# Would it be feasible to develop a dirigible-based refueling station for fighter aircraft?

The impossibly bad 2005 film Stealth featured a dirigible-based, mid-air refueling tanker station for the stealth fighters to use.

At first, this seemed like it might have been the singular good idea in the film as a dirigible would have a very long loiter time making it ideal for fighter refueling.

But I don't think it's possible, right? What is the maximum known air speed of a dirigible vs. the lowest possible air speed for a tactical fighter?

(Note: I do think it'd be possible for helicopters and osprey to use a dirigible tanker, right, as their stall speeds can be essentially zero?)

• A stationary (or very slow), big, fat target full of fuel. What could possibly go wrong? – Simon Jun 27 '15 at 9:11
• If you're ferrying aircraft, you can put the big fat tanker right in the middle of atlantic where presumably there aren't that many bad guys. – RoboKaren Jun 27 '15 at 10:07
• So now we are ferrying helicopters and Ospreys across the Atlantic? I don't think you've thought this through ;) – Simon Jun 27 '15 at 10:34
• My question is mainly about fighters. How else do you get the across oceans quickly? In air refueling is often your best choice. – RoboKaren Jun 28 '15 at 0:13
• Also, current refuelling tankers (airplanes) are also slow, big, and fat and not very maneuverable... just saying. – RoboKaren Jun 28 '15 at 2:48

What is the maximum known air speed of a dirigible vs. the lowest possible air speed for a [stealth] fighter?

## Airship fastest speeds

According to Guinness the world record speed for an airship was 70 mph by Steve Fosset in 2004.

Guinness also say

The large rigid airships built by the USA and Germany in the 1920s and 30s could reach higher speeds (up to 140 km/h or 87 mph according to some sources), but these were never officially measured to FAI standards.

## Stealth aircraft slowest speeds

The F-117 has a landing speed of 180 mph.

The F-35B is stealthy and can hover.

Another factor to be considered... getting the tanker to where it is needed.

Aerial refueling is exclusively a military thing - far too expensive for commercial use. Tankers are needed where the conflict is.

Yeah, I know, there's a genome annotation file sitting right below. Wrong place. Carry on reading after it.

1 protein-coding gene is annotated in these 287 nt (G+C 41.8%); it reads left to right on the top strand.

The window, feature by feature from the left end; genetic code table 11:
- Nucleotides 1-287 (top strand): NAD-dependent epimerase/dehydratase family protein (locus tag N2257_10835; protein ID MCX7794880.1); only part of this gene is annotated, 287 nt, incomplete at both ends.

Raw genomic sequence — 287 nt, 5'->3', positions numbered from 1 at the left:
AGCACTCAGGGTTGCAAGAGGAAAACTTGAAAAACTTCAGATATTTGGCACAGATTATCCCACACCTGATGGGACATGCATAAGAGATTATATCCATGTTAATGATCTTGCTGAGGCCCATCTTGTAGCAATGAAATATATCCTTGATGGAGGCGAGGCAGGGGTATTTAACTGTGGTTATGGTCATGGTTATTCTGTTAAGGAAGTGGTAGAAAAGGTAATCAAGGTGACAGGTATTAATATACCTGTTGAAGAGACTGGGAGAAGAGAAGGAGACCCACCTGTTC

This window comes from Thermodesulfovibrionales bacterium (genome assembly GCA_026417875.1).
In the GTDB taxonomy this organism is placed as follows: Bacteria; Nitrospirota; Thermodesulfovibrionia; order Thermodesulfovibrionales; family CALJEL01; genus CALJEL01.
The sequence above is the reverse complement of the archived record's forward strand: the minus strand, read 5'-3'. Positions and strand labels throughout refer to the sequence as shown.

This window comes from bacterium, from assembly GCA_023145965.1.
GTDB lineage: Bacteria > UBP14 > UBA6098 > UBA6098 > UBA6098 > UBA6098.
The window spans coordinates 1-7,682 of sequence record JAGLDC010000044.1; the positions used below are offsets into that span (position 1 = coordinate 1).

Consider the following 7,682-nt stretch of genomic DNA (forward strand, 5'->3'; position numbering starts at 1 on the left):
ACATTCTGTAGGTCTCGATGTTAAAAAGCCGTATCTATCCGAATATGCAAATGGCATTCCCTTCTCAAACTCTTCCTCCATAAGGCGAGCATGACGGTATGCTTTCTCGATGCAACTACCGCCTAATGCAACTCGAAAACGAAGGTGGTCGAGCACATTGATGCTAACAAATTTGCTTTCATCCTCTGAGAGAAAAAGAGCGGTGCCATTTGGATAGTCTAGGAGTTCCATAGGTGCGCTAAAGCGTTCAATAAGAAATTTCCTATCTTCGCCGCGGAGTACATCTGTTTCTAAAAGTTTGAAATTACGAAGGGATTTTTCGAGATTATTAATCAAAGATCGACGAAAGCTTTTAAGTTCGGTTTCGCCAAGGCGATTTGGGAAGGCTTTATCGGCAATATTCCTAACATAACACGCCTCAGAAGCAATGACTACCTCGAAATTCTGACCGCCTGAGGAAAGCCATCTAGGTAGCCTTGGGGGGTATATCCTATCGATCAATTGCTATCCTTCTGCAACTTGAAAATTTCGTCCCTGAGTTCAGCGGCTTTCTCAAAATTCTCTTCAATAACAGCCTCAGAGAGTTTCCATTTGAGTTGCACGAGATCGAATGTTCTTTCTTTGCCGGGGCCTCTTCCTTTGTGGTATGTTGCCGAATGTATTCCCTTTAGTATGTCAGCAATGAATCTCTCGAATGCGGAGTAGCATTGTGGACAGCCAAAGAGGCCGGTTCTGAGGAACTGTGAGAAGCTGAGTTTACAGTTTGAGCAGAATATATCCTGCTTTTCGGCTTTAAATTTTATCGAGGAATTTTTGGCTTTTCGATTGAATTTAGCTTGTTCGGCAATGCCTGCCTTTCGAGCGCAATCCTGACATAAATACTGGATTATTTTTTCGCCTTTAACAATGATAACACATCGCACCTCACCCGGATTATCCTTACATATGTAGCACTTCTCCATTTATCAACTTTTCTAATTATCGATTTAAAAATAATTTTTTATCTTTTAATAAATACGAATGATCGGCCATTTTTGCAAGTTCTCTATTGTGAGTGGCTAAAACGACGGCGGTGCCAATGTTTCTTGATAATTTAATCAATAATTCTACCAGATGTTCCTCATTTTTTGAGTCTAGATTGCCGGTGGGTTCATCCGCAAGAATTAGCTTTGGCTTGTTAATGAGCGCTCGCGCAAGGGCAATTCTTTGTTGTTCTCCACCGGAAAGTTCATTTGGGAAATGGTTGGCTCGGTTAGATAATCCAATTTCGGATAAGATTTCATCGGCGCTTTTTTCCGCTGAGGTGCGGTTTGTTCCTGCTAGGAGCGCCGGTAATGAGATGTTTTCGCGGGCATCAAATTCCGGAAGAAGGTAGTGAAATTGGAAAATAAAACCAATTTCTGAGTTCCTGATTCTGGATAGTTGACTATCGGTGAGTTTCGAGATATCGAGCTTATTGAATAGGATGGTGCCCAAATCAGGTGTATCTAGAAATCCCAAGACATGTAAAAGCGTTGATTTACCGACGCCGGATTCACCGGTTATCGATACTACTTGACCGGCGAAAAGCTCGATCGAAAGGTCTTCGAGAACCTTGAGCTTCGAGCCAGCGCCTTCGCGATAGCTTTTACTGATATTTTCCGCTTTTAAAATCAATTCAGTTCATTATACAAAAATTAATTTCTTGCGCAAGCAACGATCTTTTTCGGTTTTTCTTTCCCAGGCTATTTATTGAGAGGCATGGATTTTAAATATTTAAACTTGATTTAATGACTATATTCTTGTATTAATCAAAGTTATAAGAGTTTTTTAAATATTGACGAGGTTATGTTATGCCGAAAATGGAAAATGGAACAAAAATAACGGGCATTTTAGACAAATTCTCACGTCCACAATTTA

One can imagine a regional conflict brewing up in a remote location, and the air forces unable to provide support until the dirigible plodded along to the location at 70 or so mph... a few days later.

Tankers that can keep up with the fighters and ground attack aircraft not only are fast enough to refuel with the fighters at a relatively safe speed, they can also get to where they are needed at the same time the attack aircraft can.

Also, being slow and very large, a dirigible would make a very easy target.

You mean a dirigible as in lighter-than-air aircraft?

So it has a long loiter time - it has to get the load up there
A lighter-than-air aircraft is not designed for a payload

Nitrogen is about 5.4 liters per pound
Hydrogen is about 0.4 liters per pound

The problem is once you get it up there and dump 10,000 lbs of fuel you have to get is back to the ground. Release a bunch of hydrogen to get it back to the ground is not exactly an ideal situation. Hydrogen is combustible and not cheap.

10,000 lbs is about one fighter. 100,000 lbs is about 10 planes and now 80 meters in diameter. 100 planes (1,000,000 lbs) for like a mid Atlantic fuel station would be 170 meters in diameter. It just does not seem realistic to me. If it is big enough to get the load up there it is less than stealth.

The cost of the hydrogen to float jet fuel cost more than the jet fuel itself. Hydrogen is fuel and is going to have at a minimum fuel cost. So robokaren it is produced by (simple) electrolysis of water. The water is cheap. The energy to separate the hydrogen is the cost of energy and energy is not cheap.

• This is factually incorrect. dirigibles have plenty of payload. – Federico Jun 27 '15 at 21:10
• @Federico Then please explain how a "lighter-than-air" aircraft has plenty of payload? Air is pretty lite. – paparazzo Jun 27 '15 at 21:26
• The Hindenburg had a payload twice as much: en.wikipedia.org/wiki/Hindenburg-class_airship#Specifications Useful lift: 10,000 kg (22,046 lb) – Federico Jun 27 '15 at 22:03
• If you're using hydrogen, you "burn" it using fuel cells getting both electricity and water, which you use for ballast. Your other factual inaccuracy is that hydrogen's really cheap -- you can electrolyze it from water again. It's helium that's expensive and rare. – RoboKaren Jun 28 '15 at 2:47
• The LEMV hybrid airship (HAV-304 / Airlander 10) obtains 40% of its lift from aerodynamic forces and its engines can provide 25% lift. So a vehicle of this sort has options other than jettisoning hydrogen in order to balance lift when payload weight is removed. Other airships use ballonets to adjust lift. – RedGrittyBrick Jun 28 '15 at 11:37